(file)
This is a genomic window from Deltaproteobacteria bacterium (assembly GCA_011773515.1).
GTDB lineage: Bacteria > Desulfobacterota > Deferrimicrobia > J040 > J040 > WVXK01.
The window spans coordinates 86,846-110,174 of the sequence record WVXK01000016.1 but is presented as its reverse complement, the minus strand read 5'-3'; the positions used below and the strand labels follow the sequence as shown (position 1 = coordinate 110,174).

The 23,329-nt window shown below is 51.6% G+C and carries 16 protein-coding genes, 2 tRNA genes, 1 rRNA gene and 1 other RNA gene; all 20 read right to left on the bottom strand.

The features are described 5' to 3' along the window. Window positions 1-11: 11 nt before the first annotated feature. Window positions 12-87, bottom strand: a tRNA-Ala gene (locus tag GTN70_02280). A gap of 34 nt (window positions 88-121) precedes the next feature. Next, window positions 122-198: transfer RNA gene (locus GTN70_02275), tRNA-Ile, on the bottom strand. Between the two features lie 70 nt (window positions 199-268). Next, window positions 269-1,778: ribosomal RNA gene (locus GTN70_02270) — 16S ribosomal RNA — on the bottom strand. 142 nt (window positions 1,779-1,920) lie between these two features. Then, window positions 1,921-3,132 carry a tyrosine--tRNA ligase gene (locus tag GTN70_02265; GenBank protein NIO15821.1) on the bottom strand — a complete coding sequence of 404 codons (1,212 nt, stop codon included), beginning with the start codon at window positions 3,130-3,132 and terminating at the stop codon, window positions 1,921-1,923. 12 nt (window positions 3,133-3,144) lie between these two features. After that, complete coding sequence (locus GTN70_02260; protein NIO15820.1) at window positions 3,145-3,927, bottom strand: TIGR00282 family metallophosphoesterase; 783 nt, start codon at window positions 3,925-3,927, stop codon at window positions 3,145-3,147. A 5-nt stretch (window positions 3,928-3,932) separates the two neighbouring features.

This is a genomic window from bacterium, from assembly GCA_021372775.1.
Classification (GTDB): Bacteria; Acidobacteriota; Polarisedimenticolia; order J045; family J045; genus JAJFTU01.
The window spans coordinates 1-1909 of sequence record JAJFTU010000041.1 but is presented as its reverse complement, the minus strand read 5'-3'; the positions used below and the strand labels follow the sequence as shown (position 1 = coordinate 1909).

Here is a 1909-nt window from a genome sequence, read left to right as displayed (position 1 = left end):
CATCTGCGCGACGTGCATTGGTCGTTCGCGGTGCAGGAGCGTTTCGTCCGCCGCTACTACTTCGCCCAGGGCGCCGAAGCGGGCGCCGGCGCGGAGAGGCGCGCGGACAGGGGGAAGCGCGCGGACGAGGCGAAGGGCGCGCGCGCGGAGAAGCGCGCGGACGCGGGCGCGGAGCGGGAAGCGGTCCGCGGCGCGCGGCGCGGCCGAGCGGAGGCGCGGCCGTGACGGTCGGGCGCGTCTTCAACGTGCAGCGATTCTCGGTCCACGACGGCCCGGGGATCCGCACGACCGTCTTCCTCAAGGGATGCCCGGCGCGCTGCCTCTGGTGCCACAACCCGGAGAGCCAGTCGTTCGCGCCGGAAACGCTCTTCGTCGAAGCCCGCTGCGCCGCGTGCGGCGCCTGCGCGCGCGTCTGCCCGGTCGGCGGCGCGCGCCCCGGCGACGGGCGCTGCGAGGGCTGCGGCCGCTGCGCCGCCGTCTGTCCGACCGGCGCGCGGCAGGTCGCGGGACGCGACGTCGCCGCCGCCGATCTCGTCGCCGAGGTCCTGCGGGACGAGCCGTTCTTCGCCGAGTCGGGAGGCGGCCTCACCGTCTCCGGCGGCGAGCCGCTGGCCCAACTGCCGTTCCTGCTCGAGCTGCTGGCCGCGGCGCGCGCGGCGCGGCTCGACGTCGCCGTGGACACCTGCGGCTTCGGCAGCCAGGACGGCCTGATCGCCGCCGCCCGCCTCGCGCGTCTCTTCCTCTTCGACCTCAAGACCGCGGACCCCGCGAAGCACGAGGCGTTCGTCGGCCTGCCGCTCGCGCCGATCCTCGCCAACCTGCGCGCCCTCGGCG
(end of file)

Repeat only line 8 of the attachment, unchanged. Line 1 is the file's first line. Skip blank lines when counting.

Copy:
The window spans coordinates 1-1909 of sequence record JAJFTU010000041.1 but is presented as its reverse complement, the minus strand read 5'-3'; the positions used below and the strand labels follow the sequence as shown (position 1 = coordinate 1909).